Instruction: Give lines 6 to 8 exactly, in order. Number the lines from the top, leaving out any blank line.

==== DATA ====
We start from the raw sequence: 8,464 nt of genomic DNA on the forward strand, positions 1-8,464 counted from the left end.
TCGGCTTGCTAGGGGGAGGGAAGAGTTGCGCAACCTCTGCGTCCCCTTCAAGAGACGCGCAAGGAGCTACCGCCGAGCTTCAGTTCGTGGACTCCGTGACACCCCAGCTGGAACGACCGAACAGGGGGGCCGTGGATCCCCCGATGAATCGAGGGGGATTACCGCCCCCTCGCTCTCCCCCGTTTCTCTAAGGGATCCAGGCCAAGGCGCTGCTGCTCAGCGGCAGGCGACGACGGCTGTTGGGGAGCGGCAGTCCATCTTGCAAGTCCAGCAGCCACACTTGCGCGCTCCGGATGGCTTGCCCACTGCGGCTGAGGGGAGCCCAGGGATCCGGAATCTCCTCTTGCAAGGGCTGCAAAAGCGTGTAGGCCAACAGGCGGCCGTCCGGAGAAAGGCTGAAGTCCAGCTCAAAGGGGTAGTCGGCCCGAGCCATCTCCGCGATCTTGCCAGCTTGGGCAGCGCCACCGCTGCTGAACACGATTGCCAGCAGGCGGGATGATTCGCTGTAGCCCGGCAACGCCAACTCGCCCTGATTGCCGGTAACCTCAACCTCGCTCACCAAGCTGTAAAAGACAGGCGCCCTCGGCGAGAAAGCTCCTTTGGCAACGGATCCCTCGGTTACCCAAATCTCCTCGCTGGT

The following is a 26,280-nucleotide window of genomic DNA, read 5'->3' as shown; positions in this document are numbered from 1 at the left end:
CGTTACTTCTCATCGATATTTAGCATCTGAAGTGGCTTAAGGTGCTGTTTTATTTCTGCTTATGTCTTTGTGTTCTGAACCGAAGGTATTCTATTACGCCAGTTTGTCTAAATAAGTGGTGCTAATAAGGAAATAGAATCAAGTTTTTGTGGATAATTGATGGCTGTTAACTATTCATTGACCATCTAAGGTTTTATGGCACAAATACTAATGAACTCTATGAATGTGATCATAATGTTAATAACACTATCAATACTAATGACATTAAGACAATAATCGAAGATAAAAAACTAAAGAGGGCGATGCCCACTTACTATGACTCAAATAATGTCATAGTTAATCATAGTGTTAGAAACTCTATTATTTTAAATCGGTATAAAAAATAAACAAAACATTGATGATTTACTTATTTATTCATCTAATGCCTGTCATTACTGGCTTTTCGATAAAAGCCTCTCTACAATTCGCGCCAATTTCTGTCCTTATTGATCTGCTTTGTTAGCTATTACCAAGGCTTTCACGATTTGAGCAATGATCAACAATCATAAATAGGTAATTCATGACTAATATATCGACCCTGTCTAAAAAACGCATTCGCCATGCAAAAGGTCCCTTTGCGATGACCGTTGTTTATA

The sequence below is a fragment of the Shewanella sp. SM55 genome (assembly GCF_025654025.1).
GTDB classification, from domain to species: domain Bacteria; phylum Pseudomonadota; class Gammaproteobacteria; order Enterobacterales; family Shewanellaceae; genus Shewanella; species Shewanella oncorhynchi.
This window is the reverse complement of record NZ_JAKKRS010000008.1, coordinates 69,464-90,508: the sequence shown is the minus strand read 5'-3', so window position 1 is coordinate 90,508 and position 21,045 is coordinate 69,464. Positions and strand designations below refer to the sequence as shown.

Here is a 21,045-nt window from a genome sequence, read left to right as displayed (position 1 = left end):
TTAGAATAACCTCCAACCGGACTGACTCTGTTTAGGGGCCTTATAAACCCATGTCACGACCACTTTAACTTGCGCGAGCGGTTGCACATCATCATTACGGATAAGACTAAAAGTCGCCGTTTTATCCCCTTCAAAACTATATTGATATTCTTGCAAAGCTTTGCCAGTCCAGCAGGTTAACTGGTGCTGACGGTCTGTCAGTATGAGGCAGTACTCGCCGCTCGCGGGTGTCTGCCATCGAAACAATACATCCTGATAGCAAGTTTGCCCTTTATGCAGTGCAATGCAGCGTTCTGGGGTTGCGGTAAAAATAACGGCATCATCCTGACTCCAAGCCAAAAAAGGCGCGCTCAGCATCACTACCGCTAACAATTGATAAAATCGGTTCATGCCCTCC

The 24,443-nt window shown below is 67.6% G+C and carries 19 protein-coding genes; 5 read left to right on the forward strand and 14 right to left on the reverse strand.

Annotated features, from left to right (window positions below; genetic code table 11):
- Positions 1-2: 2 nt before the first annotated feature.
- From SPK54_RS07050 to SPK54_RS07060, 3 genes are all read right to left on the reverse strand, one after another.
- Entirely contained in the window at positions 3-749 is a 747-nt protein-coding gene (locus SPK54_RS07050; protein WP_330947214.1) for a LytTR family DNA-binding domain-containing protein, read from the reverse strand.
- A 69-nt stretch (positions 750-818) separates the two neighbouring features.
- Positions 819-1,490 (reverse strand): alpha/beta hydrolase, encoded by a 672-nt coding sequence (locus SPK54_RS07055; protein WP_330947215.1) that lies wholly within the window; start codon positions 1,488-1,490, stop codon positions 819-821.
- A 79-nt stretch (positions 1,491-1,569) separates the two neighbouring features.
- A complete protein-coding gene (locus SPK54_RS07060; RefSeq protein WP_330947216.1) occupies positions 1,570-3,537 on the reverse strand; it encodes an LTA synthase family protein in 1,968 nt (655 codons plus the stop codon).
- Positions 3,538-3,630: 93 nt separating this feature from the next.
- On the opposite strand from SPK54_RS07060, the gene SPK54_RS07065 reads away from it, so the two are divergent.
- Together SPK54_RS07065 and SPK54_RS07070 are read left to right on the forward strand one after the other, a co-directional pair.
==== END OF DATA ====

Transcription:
GTDB classification, from domain to species: domain Bacteria; phylum Pseudomonadota; class Gammaproteobacteria; order Enterobacterales; family Shewanellaceae; genus Shewanella; species Shewanella oncorhynchi.
This window is the reverse complement of record NZ_JAKKRS010000008.1, coordinates 69,464-90,508: the sequence shown is the minus strand read 5'-3', so window position 1 is coordinate 90,508 and position 21,045 is coordinate 69,464. Positions and strand designations below refer to the sequence as shown.

Here is a 21,045-nt window from a genome sequence, read left to right as displayed (position 1 = left end):